News / Asia

McChrystal: Kandahar Operation Has Begun

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The commander of U.S. and NATO forces in Afghanistan, Army General Stanley McChrystal, says efforts to reassert Afghan government control in the Taliban stronghold of Kandahar have already begun, and will continue for many months with both military and political activities.  The general spoke by telephone on Wednesday with reporters at the Pentagon.

General McChrystal says the start of the main military phase of the Kandahar operation will not be dramatic, as it was in the Helmand town of Marjah last month.  He says efforts have already begun to secure key roads and areas around Kandahar, and to prepare for expected Taliban efforts to prevent the major military operation this summer.

"The insurgency will make an extraordinary effort this spring and into the summer to contest that.  They'll use everything they can to try to make that as difficult as possible," he sai.

McChrystal says the effort is political as well as military.  He says the Afghan government and the coalition have already been working with local leaders in Kandahar to set the goals of the operation and begin the process of establishing new political structures linked to the central government.

"What you are going to see in the months ahead, without giving too much detail, is a number of activities to shape the political relationships in and around Kandahar," said McChrystal.  So one of the things we'll be doing in the shaping is working with political leaders to try to get an outcome that makes sense," he added.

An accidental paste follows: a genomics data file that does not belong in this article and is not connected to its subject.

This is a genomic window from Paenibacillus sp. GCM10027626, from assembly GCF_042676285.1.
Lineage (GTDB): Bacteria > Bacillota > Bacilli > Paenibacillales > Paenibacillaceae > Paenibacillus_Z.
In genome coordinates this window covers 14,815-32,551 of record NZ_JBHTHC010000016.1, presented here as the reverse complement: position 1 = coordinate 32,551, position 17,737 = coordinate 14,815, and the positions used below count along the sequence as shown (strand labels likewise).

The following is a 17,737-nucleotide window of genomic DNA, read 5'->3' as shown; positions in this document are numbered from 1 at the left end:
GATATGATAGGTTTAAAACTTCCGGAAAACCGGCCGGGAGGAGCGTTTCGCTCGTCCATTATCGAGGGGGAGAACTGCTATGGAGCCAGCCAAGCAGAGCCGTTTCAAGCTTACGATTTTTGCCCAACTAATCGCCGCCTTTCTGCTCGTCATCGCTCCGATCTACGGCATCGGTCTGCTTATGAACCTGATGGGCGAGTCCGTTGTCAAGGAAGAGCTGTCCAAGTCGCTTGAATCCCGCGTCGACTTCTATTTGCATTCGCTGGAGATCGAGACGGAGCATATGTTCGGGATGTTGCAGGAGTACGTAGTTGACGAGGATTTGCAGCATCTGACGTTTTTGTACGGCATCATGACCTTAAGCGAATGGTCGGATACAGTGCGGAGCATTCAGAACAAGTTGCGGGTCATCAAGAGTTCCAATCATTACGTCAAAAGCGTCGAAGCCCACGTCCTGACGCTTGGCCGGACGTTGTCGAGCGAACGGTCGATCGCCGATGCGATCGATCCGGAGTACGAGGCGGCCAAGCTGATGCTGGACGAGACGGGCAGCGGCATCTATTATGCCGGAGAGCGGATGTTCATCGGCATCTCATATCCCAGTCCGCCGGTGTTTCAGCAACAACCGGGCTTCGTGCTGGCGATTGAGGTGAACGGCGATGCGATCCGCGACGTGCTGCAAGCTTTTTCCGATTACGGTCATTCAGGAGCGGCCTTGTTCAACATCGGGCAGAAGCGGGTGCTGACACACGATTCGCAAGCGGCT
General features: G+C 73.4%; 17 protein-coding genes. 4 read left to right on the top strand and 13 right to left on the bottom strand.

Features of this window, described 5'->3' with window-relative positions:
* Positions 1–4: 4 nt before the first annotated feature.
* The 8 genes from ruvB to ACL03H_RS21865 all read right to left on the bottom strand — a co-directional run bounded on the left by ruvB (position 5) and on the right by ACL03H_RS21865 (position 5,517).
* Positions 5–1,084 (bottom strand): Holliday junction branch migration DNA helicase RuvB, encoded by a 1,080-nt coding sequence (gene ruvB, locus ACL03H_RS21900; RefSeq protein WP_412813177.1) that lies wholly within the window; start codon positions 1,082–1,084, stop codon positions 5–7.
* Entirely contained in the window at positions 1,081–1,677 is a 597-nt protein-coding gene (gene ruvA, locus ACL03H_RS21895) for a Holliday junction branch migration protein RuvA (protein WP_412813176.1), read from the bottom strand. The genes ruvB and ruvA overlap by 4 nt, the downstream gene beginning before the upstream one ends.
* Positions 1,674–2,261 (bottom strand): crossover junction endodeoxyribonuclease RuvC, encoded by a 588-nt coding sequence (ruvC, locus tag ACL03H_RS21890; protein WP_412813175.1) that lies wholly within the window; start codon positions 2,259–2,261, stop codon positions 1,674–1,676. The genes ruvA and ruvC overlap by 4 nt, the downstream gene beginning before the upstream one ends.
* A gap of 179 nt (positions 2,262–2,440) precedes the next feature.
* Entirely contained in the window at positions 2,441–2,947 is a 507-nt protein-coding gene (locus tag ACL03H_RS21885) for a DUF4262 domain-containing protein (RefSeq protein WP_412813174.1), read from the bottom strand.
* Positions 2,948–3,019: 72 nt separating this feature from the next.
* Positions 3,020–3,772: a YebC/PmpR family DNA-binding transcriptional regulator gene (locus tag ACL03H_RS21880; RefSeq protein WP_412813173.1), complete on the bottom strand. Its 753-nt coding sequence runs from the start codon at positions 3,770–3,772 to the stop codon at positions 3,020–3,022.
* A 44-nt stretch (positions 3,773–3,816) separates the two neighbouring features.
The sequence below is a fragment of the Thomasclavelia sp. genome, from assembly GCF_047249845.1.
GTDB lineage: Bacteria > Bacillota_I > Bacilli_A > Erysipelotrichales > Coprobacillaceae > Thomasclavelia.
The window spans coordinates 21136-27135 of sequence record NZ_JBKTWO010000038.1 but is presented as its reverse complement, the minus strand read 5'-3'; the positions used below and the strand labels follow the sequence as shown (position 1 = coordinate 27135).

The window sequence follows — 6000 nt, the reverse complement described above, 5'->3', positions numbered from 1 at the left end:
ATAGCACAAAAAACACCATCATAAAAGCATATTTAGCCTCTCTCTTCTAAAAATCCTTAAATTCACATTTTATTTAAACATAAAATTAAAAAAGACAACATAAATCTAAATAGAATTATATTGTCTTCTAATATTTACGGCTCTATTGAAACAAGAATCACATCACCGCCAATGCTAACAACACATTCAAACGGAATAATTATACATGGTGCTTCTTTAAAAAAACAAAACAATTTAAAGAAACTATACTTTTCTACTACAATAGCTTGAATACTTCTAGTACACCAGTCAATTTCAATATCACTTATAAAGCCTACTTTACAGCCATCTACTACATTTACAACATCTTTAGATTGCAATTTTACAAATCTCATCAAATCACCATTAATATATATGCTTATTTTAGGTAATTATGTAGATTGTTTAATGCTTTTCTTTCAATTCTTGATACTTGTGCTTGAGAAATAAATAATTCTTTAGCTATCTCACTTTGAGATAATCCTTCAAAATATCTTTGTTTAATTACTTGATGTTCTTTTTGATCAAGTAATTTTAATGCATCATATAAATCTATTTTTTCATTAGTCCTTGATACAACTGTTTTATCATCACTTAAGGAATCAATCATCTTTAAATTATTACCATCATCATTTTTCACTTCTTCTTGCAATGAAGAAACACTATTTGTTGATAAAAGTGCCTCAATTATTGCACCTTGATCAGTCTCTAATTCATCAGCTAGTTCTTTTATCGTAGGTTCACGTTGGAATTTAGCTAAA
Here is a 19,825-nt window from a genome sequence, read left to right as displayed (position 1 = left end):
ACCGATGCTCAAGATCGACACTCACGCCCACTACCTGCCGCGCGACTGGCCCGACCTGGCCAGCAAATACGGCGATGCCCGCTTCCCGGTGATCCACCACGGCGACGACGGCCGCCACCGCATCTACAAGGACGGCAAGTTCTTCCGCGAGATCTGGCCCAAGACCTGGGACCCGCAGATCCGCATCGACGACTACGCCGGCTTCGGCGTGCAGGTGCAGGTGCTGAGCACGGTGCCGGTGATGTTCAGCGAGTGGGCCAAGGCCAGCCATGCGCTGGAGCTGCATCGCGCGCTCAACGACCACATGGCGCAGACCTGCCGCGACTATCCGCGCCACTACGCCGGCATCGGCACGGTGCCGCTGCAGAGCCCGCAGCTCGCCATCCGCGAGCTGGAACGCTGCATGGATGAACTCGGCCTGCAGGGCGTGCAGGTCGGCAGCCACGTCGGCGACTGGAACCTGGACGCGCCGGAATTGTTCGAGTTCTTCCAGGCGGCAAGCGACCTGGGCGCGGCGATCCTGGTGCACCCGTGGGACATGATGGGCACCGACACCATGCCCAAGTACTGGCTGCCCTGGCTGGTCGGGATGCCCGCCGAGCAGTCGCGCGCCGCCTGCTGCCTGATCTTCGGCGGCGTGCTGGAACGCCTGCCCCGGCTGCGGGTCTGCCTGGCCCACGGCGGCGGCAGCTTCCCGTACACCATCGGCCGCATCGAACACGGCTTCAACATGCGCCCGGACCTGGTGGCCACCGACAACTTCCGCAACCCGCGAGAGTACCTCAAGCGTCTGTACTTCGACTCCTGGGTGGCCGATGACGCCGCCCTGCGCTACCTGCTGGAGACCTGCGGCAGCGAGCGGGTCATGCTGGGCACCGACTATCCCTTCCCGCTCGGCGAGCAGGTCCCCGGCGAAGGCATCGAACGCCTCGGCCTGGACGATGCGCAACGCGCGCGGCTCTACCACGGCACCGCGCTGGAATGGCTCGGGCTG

The general says the coalition can not launch any successful operation without "the consent of the local people" who will be affected, and their traditional leaders.  He stressed that the campaign for Kandahar will take a long time.  And he says the goal is to convince local people that the coalition, and eventually the Afghan government and its security forces, can provide for their needs.

"What we've got to do is provide them security that is convincing, and provide that long enough for them to believe that it is permanent.  And then we've got to make it clear that the Afghan national security forces have the ability and the resolve to do that as well," he said.

General McChrystal says a first step is to provide security on the roads so normal commerce and travel can resume.  He describes some Afghans as deeply skeptical of the intentions and capabilities of the coalition and the Afghan government.  So he says it will take many months, maybe years, to convince them otherwise.

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